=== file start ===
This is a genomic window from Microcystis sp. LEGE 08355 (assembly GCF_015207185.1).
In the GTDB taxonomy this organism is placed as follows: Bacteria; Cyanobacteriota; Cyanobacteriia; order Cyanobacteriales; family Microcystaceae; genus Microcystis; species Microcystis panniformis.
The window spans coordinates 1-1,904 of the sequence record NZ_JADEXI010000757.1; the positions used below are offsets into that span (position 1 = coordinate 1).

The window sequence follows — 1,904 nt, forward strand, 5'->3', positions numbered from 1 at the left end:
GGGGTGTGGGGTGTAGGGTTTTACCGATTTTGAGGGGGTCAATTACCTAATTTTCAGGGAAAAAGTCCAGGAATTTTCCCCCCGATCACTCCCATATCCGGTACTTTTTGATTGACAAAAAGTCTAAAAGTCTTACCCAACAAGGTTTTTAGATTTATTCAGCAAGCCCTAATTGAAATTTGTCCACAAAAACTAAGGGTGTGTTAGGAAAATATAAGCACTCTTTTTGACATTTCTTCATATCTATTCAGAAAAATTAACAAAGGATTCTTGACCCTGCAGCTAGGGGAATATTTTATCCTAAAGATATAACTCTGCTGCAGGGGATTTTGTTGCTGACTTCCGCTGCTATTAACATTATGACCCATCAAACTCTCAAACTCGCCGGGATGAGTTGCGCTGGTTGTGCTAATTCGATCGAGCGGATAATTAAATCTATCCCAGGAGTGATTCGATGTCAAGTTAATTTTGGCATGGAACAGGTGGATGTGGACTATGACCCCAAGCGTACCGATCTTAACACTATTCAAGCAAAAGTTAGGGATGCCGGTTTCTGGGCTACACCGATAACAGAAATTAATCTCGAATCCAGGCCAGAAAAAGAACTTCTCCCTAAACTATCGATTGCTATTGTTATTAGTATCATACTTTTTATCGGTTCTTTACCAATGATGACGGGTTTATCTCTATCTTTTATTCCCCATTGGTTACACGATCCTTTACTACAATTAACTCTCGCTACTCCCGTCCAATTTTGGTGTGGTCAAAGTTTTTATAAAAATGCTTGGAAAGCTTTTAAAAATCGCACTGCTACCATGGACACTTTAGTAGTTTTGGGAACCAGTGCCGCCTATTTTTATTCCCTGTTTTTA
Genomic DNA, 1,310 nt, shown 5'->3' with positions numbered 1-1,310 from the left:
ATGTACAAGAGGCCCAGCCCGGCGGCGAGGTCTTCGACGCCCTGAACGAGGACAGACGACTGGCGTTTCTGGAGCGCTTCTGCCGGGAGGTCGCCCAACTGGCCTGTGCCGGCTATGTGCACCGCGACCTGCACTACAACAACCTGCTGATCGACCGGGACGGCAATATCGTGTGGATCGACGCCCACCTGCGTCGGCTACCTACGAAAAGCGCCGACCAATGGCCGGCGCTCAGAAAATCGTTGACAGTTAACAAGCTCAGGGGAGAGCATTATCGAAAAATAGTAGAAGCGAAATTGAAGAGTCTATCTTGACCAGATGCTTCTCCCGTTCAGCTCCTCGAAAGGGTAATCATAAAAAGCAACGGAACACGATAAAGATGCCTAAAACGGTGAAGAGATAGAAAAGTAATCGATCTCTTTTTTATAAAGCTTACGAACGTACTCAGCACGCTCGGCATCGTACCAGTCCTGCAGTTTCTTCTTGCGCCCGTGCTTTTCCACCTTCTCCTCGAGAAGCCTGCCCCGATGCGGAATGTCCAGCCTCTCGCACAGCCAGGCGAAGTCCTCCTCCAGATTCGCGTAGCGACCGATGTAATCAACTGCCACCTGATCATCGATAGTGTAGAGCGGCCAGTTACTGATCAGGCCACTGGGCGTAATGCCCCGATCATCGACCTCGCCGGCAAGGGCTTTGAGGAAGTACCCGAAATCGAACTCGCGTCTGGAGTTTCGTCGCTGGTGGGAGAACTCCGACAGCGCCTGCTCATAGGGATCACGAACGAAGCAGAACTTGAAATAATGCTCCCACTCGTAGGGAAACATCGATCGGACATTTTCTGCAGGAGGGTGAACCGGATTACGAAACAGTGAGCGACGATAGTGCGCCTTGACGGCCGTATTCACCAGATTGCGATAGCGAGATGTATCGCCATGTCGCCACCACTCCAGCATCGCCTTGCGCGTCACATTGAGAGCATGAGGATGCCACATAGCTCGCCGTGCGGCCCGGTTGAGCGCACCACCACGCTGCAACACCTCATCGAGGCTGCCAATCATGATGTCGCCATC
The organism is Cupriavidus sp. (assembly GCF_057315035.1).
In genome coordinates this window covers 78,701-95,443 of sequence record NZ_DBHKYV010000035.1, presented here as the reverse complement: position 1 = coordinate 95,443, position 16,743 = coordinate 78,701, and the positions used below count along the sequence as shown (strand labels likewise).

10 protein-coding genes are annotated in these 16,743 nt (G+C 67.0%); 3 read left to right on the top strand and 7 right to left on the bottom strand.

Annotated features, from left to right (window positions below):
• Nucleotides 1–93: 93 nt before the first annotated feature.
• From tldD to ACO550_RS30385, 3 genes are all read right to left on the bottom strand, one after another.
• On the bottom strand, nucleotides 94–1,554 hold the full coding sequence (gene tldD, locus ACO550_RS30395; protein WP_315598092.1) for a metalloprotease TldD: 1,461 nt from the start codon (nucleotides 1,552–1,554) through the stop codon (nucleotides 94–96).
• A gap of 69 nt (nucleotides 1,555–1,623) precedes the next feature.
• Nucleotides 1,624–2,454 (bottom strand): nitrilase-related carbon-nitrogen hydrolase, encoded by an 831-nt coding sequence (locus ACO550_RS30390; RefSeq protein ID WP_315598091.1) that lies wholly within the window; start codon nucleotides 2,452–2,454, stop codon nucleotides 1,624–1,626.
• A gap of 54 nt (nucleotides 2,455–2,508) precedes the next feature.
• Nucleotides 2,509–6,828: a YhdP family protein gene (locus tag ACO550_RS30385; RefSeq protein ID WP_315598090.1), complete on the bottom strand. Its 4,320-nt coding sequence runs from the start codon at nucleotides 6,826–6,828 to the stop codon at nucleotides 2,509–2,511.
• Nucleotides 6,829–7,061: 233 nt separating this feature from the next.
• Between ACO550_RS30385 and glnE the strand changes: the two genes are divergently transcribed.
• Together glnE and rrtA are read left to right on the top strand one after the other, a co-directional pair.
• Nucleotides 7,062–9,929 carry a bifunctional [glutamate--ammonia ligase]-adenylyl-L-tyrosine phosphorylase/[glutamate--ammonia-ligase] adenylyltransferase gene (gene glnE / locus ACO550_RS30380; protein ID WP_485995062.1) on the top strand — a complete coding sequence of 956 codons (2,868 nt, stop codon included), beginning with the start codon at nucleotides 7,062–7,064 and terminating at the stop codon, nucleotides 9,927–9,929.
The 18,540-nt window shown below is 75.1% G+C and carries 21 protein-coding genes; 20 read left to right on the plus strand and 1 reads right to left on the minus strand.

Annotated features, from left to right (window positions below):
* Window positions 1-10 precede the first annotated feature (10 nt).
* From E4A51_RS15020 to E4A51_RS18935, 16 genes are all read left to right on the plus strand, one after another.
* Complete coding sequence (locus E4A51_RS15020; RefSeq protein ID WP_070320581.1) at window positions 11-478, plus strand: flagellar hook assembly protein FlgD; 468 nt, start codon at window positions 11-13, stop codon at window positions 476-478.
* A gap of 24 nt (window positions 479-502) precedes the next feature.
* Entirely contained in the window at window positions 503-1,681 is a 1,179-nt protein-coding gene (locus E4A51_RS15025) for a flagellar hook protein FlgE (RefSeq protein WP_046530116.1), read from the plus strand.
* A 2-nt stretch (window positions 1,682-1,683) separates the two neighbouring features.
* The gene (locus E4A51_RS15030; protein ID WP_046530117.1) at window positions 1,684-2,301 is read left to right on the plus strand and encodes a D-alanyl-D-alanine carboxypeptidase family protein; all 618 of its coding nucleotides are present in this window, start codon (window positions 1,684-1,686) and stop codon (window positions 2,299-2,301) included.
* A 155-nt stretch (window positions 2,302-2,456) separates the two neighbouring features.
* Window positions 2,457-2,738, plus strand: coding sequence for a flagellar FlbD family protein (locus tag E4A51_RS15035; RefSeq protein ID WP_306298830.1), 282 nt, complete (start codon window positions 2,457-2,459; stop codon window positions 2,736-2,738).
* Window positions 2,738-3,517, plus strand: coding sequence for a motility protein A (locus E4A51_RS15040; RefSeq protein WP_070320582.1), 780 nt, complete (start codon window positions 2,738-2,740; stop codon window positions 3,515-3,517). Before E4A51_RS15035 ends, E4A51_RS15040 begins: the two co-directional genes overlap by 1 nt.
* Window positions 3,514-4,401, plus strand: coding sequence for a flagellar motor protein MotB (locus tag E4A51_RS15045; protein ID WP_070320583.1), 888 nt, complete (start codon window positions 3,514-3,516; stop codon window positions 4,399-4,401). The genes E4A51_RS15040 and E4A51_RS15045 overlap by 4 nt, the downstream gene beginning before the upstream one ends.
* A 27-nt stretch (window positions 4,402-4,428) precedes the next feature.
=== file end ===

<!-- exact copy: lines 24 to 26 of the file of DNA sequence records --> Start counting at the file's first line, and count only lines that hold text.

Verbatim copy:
Annotated features, from left to right (window positions below):
* Window positions 1-10 precede the first annotated feature (10 nt).
* From E4A51_RS15020 to E4A51_RS18935, 16 genes are all read left to right on the plus strand, one after another.